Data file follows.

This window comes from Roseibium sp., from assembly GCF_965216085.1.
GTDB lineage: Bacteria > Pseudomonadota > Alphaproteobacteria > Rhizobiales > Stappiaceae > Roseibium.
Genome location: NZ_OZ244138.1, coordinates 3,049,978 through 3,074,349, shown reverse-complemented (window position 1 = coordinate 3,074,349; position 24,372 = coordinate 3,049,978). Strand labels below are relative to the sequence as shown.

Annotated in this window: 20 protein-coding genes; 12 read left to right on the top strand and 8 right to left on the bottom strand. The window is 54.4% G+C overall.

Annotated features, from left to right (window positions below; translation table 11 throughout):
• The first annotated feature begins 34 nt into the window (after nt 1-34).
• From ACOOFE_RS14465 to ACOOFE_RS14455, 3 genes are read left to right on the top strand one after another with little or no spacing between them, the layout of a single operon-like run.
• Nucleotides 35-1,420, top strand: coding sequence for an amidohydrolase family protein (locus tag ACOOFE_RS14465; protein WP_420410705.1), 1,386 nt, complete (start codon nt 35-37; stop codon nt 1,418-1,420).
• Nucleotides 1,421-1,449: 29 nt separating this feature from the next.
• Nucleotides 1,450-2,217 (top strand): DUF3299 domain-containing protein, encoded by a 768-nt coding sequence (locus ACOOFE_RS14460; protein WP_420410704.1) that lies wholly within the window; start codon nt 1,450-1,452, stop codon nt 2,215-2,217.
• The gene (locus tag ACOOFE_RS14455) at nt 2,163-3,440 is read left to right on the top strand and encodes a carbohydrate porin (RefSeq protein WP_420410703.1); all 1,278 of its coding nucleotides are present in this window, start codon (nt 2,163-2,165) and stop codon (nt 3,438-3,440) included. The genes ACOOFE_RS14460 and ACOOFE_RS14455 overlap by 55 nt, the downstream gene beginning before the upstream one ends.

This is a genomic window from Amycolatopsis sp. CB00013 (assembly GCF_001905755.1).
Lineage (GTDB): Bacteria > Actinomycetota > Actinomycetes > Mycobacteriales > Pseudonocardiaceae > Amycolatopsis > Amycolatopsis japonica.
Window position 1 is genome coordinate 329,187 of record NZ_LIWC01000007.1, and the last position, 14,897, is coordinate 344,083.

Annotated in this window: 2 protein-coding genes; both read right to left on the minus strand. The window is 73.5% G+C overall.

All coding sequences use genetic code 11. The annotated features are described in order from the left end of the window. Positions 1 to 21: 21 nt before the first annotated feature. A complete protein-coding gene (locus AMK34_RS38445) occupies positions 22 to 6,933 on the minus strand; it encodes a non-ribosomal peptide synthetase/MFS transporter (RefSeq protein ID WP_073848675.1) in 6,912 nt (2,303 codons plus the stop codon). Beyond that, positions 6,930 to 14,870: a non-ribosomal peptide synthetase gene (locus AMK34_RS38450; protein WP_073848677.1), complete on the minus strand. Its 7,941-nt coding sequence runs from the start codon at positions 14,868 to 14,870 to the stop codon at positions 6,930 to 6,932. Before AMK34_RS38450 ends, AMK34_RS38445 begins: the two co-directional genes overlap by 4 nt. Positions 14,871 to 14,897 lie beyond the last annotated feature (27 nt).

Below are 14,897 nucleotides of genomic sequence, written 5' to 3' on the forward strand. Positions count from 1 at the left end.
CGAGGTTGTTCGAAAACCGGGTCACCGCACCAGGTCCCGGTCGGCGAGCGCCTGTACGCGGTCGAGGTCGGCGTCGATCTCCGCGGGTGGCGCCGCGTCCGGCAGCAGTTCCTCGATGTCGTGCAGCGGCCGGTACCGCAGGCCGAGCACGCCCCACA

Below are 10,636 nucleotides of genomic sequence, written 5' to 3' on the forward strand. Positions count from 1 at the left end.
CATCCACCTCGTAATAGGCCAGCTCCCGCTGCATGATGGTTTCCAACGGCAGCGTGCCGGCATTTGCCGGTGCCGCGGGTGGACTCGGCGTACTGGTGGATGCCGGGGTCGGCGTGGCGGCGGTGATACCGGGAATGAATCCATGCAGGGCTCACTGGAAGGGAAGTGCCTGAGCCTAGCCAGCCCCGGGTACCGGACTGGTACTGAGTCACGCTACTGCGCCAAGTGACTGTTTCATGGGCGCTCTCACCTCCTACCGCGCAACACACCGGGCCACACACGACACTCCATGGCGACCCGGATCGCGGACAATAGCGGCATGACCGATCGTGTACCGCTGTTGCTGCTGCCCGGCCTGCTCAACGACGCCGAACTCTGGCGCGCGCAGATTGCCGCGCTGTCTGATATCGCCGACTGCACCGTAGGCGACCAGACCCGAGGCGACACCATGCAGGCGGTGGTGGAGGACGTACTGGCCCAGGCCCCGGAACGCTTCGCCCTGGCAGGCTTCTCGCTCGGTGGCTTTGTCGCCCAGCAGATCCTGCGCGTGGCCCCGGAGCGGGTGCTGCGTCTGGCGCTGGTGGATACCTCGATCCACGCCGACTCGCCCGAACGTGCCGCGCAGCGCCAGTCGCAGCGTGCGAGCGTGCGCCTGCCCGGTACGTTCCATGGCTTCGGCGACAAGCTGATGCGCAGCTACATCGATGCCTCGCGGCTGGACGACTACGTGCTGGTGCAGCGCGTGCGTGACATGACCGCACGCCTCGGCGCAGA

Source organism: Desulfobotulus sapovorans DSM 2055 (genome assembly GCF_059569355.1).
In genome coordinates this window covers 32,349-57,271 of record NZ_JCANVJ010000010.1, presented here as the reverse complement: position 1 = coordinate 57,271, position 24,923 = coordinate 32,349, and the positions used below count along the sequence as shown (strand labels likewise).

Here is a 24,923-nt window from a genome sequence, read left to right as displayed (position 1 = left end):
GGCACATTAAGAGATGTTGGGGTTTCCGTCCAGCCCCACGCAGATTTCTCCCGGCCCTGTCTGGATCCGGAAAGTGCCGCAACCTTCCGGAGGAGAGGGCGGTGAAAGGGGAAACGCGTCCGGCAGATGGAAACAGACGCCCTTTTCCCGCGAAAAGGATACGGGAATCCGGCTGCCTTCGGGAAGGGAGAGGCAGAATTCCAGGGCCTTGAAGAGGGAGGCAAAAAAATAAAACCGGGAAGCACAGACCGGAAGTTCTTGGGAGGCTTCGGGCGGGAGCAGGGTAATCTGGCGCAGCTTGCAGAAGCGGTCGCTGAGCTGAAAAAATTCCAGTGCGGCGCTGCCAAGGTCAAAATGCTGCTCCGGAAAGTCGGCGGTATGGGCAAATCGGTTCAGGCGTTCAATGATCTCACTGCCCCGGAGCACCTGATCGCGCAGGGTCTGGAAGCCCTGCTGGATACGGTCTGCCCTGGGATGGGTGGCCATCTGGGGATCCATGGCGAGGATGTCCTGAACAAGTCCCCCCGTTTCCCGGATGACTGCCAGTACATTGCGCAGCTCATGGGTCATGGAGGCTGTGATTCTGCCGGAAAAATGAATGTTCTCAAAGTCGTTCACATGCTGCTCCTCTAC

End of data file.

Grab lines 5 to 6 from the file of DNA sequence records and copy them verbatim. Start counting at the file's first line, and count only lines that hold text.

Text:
Annotated features, from left to right (window positions below; translation table 11 throughout):
• The first annotated feature begins 34 nt into the window (after nt 1-34).